Rising loan costs cast shadow over GDP
Updated: 2014-02-11 07:17
By Zheng Yangpeng (China Daily USA)
Credit | Zheng Yangpeng
Surging borrowing costs are threatening China's economic growth this year, an economist from a top domestic think tank warned.
With growth momentum already slowing, Chinese enterprises will find their earnings increasingly insufficient to cover the cost of debt, with loan rates now exceeding 9 percent.
The situation inevitably raises the question of how the credit-dependent economy can keep expanding at the current pace, said Zhang Ping, deputy director of the Institute of Economics under the Chinese Academy of Social Sciences.
There's a dilemma facing the central bank, said Zhang.
If the People's Bank of China maintains a tight monetary stance and loan rates stay high, economic growth will be constrained.
Cash-starved companies will result in a contraction in business activity, with the Purchasing Managers' Index for manufacturing likely to slide below 50 in the second quarter.
If the PBOC loosens monetary policy to push down borrowing rates, it will have to achieve total social financing - a broad measure of liquidity - of more than 19 trillion yuan ($3.14 trillion) to support GDP growth of 7.5 percent.
But that amount of total social financing would represent 12 percent year-on-year expansion, much faster than last year's gain of 9 percent.
An increase of that scale will cause massive macroeconomic risk, Zhang said, because non-performing loans will pile up faster and the goal of reducing the economy's reliance on credit-fueled expansion will recede even further into the distance.
"To have more sustained and quality growth, we've got to let the growth rate go down," Zhang said.
He said that in addition to a rising dependency on credit expansion and skyrocketing real loan rates, another "abnormality" of the economy is that it's increasingly shifting toward growth fueled by "infrastructure and property industry".
Investment in these activities now accounts for the bulk of total investment. If the market slides and investment in these sectors loses momentum, investment growth will be endangered.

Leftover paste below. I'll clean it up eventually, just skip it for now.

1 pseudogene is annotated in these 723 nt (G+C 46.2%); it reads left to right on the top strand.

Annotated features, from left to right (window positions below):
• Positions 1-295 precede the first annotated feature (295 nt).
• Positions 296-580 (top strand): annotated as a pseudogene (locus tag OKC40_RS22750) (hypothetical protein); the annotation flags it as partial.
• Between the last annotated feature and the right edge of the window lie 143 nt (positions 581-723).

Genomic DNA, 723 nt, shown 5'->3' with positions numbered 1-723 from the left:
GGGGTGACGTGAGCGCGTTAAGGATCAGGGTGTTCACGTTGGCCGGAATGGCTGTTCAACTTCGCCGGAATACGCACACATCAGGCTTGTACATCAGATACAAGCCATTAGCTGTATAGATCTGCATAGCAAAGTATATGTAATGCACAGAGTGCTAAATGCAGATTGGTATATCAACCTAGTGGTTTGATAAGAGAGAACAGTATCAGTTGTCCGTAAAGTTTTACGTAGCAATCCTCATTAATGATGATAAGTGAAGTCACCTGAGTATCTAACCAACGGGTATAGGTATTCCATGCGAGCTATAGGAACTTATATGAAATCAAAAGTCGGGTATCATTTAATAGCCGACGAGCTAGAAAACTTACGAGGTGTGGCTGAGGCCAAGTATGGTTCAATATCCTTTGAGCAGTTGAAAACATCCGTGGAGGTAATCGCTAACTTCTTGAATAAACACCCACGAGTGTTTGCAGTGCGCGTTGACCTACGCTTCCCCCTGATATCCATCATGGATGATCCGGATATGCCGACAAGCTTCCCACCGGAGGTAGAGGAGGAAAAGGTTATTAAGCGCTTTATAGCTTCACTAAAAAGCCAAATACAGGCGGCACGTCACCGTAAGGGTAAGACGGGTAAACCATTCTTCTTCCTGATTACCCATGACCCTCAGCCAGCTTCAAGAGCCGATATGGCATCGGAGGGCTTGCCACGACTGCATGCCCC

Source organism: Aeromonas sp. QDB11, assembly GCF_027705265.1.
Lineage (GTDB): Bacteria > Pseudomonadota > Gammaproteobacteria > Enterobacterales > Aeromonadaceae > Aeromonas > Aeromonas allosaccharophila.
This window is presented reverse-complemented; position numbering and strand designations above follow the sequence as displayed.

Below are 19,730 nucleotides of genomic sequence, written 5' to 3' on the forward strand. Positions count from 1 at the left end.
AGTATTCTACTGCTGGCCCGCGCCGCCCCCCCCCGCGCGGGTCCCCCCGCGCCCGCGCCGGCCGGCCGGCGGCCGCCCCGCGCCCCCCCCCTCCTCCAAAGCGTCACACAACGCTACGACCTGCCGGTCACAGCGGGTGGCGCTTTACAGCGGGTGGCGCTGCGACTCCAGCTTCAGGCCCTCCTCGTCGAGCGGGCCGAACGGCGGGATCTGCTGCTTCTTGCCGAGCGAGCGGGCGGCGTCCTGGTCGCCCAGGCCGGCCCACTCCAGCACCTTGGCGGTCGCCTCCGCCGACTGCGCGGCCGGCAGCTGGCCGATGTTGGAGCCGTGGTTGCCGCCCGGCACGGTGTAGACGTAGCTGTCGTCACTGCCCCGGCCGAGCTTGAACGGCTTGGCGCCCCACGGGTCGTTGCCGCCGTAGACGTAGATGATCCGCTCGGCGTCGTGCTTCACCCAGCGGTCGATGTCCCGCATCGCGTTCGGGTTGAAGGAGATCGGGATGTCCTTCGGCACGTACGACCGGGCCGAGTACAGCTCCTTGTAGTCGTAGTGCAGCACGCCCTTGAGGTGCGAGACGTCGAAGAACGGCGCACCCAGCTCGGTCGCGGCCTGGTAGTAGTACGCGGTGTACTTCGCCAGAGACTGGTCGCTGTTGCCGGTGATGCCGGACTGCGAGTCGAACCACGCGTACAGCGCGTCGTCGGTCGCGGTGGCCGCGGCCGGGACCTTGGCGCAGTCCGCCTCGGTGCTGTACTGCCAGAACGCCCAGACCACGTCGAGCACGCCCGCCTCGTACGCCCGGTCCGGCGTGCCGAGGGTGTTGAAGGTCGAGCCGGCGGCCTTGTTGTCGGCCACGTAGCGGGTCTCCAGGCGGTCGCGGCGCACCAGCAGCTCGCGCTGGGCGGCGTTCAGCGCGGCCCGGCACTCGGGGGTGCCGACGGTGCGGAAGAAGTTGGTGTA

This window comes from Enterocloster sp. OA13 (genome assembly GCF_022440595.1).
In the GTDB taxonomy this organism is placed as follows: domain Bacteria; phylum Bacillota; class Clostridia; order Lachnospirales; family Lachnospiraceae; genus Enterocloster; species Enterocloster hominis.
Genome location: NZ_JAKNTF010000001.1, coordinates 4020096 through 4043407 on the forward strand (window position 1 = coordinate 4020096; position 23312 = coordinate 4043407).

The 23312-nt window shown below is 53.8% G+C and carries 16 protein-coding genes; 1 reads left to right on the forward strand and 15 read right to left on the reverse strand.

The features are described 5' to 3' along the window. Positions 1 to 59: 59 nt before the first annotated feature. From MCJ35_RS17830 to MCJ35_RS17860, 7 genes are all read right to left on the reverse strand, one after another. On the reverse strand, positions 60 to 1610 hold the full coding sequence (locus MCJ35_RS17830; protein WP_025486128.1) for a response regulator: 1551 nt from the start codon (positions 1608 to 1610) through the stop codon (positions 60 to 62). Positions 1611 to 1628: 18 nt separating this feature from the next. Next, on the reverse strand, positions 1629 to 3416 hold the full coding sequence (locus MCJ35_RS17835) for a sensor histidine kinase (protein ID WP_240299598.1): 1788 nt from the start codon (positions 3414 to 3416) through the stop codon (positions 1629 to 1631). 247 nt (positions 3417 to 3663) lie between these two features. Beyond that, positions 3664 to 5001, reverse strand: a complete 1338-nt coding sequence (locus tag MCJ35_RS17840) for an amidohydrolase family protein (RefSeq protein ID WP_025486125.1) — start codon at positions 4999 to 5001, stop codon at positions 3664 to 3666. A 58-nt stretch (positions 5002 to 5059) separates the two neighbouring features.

Yet another risk is the massive debt of local governments that rely on land as collateral. If there's a setback in the property market and land values decline, it's unclear how local governments can repay their debt, analysts said.
As of June 30 last year, that debt stood at an estimated 17.9 trillion yuan.
"People always say China's economic growth model is export- and investment-driven. But if you look at the data for the past two or three years, it is becoming solely investment-driven.
"Exports in 2012 made a negative contribution to GDP growth, and if you deduct speculative funds disguised as trade payments, you'll find that exports were a drag on growth again in 2013," he said.
As the economy increasingly relies almost solely on investment, any slowdown in investment could curtail growth.
In the first eight months of 2013, fixed-asset investment grew 20.3 percent. The pace of growth then decelerated throughout the remaining months, slowing to 19.6 percent for the full year.
Based on these figures, CASS has already lowered its forecast for this year's investment growth to 19 percent, down from 20.1 percent just a month ago.
Li Xuesong, deputy director of quantitative and technical economics at CASS, said the revision reflected the increasing difficulty of accessing money while the central government puts "curbing local government debt" as a priority for 2014.
Local governments have fallen in line with this call: As of last month, half of the provincial-level regions had cut their investment growth target for this year below 18 percent.
(China Daily USA 02/11/2014 page15)